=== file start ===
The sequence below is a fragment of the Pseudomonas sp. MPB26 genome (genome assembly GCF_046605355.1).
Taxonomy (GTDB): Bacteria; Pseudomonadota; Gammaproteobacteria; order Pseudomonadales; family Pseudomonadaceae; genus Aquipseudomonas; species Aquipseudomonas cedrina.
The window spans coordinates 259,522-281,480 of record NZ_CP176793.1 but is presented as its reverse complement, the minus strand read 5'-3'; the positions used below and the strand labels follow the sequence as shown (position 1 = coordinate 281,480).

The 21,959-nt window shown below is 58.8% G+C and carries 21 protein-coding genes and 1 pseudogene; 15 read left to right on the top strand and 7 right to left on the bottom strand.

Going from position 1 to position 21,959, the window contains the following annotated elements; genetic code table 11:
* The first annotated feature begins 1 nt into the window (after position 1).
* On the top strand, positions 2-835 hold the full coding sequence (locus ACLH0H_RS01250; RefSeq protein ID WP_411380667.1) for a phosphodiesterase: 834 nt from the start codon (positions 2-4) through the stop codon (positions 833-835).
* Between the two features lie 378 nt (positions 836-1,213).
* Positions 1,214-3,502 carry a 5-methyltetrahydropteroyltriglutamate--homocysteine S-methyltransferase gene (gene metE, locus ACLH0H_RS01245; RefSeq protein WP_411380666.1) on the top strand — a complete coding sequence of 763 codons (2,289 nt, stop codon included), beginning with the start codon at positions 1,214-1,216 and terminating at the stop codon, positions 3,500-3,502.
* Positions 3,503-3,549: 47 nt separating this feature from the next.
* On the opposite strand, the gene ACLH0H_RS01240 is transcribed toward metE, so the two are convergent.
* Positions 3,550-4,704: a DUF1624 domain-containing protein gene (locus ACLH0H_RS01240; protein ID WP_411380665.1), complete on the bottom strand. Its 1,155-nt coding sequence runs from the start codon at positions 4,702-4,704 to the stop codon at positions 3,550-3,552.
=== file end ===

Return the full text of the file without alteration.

The sequence below is a fragment of the Pseudomonas sp. MPB26 genome (genome assembly GCF_046605355.1).
Taxonomy (GTDB): Bacteria; Pseudomonadota; Gammaproteobacteria; order Pseudomonadales; family Pseudomonadaceae; genus Aquipseudomonas; species Aquipseudomonas cedrina.
The window spans coordinates 259,522-281,480 of record NZ_CP176793.1 but is presented as its reverse complement, the minus strand read 5'-3'; the positions used below and the strand labels follow the sequence as shown (position 1 = coordinate 281,480).

The 21,959-nt window shown below is 58.8% G+C and carries 21 protein-coding genes and 1 pseudogene; 15 read left to right on the top strand and 7 right to left on the bottom strand.

Going from position 1 to position 21,959, the window contains the following annotated elements; genetic code table 11:
* The first annotated feature begins 1 nt into the window (after position 1).
* On the top strand, positions 2-835 hold the full coding sequence (locus ACLH0H_RS01250; RefSeq protein ID WP_411380667.1) for a phosphodiesterase: 834 nt from the start codon (positions 2-4) through the stop codon (positions 833-835).
* Between the two features lie 378 nt (positions 836-1,213).
* Positions 1,214-3,502 carry a 5-methyltetrahydropteroyltriglutamate--homocysteine S-methyltransferase gene (gene metE, locus ACLH0H_RS01245; RefSeq protein WP_411380666.1) on the top strand — a complete coding sequence of 763 codons (2,289 nt, stop codon included), beginning with the start codon at positions 1,214-1,216 and terminating at the stop codon, positions 3,500-3,502.
* Positions 3,503-3,549: 47 nt separating this feature from the next.
* On the opposite strand, the gene ACLH0H_RS01240 is transcribed toward metE, so the two are convergent.
* Positions 3,550-4,704: a DUF1624 domain-containing protein gene (locus ACLH0H_RS01240; protein ID WP_411380665.1), complete on the bottom strand. Its 1,155-nt coding sequence runs from the start codon at positions 4,702-4,704 to the stop codon at positions 3,550-3,552.